• In issue 61, the group finds a van with mattresses in it, and Andrea comments on how it's like early Christmas time, then Carl asks nobody in particular if they skipped last Christmas... The question is ignored.
  • Disaster Democracy
  • Doorstopper: The Compendium version of the comic is one of these.
  • Driven to Suicide: Quite a few characters, some even to the extent of letting themselves be eaten alive by zombies.
  • Drop the Hammer: Tyreese. A lot.
  • Early Installment Weirdness: The first bunch of issues are, for the most part, decidedly non-indicative of the overall feel of the series. Aside from the Art Evolution, as noted above, the overall tone is more optimistic, and the action more fast-paced, than later volumes. (Though, as in the case of Kirkman's other series Invincible, the early optimism may be intentional.)
  • Everybody's Dead, Dave
  • Everyone Calls Him "Barkeep": Philip,or rather, Brian, better known as "The Governor".
  • Evil Counterpart: The Governor is arguably one of these for Rick.
  • Eye Scream: Michonne scoops the Governor's eye out with a spoon while torturing him. When we next see him he's donning an Eyepatch of Power.
    • Douglas tells the story of when he first realized the depths humanity could sink to, when he saw a news report about a man who got stoned and ate his four year old son's eyes.
    • Carl gets shot in the eye by a lost bullet; the shot blows a part of his head. It's still unknown if he'll make it.
      • He survives, and become increasingly creepier, to the point that Rick thinks he's lost his son.
  • Failed a Spot Check: Inverted, as Michonne always makes her spot checks.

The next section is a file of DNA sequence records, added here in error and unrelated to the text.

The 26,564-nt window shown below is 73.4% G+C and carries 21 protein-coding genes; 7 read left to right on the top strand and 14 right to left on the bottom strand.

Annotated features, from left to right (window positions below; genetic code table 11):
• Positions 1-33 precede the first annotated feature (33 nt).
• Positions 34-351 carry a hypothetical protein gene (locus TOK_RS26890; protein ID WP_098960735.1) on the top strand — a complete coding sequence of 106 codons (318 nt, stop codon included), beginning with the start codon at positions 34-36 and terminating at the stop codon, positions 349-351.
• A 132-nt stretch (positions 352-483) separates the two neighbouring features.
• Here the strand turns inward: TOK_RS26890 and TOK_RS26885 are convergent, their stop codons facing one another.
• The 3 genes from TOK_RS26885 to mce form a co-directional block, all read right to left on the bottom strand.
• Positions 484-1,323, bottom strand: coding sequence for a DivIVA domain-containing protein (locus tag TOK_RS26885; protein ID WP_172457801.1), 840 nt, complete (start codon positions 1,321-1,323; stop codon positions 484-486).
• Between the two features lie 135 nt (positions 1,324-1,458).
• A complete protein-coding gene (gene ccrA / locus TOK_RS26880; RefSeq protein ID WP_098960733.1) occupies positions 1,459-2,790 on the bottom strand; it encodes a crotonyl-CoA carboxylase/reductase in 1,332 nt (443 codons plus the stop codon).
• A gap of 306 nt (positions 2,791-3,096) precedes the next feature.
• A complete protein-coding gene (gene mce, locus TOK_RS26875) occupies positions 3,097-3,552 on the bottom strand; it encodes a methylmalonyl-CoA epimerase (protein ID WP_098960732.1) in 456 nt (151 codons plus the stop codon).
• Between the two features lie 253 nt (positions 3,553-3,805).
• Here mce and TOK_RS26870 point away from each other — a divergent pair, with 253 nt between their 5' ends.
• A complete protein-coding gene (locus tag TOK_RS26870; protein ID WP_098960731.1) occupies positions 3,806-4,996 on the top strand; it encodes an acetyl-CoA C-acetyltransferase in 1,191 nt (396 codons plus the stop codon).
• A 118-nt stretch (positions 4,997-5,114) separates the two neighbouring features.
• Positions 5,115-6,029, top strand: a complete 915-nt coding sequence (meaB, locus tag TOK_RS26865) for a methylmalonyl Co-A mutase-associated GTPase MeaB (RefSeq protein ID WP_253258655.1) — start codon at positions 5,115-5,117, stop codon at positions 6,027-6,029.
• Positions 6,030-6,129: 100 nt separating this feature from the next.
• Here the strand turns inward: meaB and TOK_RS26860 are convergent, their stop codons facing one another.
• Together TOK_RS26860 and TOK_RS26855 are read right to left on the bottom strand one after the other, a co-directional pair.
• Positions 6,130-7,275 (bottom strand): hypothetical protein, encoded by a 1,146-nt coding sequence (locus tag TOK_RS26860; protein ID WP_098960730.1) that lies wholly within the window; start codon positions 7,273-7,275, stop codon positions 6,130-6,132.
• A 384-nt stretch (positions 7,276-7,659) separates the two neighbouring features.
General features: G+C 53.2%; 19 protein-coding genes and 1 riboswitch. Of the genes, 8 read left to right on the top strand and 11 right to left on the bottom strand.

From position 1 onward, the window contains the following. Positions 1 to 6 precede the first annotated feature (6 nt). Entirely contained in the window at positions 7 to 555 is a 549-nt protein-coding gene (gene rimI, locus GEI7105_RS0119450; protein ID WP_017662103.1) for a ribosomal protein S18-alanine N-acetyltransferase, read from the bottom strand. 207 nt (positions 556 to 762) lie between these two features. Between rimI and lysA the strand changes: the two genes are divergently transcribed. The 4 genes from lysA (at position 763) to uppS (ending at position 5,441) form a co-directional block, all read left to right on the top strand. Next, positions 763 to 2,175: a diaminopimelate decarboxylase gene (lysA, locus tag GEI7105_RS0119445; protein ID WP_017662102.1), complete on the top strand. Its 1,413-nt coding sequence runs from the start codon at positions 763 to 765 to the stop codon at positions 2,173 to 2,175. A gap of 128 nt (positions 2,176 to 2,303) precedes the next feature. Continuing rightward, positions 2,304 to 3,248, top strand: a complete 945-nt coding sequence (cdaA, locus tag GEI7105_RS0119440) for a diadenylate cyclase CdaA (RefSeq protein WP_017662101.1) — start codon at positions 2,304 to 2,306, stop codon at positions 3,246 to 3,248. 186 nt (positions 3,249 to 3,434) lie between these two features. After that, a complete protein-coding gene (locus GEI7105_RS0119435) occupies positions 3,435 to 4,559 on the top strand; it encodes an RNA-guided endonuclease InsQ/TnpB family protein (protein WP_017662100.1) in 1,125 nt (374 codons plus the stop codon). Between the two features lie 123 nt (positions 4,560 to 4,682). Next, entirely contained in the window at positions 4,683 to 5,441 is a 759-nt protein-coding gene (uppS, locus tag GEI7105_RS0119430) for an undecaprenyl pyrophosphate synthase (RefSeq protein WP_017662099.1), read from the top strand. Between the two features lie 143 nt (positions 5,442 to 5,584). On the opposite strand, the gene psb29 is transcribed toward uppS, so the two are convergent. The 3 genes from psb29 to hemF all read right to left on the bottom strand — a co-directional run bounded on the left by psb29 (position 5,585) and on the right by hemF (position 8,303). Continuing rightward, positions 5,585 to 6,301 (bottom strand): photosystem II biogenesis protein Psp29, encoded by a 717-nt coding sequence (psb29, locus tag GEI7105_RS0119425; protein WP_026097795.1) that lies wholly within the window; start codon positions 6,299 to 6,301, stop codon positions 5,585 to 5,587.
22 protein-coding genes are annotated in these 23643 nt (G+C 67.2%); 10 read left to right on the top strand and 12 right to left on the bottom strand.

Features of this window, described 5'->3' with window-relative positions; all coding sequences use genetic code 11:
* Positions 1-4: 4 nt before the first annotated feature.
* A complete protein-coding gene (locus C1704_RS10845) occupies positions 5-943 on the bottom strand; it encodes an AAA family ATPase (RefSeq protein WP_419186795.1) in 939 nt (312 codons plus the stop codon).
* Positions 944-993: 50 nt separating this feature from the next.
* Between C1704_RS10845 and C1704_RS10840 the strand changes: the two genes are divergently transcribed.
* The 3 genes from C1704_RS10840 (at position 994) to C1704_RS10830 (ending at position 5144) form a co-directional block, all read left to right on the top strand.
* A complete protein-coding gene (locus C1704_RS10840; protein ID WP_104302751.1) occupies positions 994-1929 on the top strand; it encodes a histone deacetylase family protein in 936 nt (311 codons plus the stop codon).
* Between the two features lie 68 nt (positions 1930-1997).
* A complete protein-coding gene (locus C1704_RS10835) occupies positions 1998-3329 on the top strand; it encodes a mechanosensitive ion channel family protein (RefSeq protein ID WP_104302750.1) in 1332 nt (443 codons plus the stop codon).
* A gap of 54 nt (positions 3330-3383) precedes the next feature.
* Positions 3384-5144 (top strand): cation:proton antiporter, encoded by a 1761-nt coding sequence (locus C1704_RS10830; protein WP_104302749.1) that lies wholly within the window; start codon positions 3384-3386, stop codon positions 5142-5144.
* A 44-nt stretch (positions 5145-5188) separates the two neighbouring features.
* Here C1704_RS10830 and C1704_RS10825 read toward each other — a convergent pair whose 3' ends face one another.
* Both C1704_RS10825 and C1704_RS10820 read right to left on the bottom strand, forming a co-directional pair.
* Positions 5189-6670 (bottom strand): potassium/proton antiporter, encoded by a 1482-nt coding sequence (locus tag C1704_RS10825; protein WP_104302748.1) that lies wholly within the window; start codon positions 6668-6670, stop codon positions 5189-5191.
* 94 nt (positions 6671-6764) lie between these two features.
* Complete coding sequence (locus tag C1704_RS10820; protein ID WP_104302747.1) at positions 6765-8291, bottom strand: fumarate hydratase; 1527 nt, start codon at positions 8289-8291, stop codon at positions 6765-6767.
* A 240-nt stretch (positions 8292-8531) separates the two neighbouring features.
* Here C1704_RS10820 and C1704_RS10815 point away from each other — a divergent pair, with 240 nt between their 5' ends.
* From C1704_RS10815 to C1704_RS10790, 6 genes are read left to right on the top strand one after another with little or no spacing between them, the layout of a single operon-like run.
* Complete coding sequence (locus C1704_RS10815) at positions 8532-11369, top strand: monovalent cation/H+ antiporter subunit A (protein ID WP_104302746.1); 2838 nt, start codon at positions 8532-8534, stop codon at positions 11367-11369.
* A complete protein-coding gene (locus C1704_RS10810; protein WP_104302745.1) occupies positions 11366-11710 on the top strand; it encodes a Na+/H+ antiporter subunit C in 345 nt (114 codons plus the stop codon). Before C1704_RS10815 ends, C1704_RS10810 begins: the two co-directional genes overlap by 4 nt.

• Foreshadowing: "For all we knew, you guys could've been a pack of roving cannibals."
  • Genre Blind: The characters aren't very familiar with zombie tropes, but they learn fast enough.
  • Genre Savvy: On the other hand, they manage to be reasonably good survivalists.
  • Heroic BSOD: BSODs are in high number, given the massive psychological stress the characters are under.
  • He Who Fights Monsters: Issue 71 subtly paints the protagonists as this with a very creepy and disturbing final line spoken by Rick. Though this was hinted at as far back as the Prison story arc. The Fear the Hunters story arc really pushed the group into some serious dark territory as far as behavior... and sanity.
  • Hide Your Children: Averted. Several of the principal characters are minors. Also several of the background zombies.
  • Hope Spot: The potential cure for the plague waiting in DC? Eugene made up that story just so he could have a group protecting him. He's not even a scientist.
  • How Much More Can He Take?: Rick vs Tyreese.
  • Humans Are the Real Monsters: The residents of Woodbury, by and large, realize that the Governor is a Complete Monster but are willing to tolerate him because he keeps them "safe", and entertained. (What Do You Mean It's Not Political?)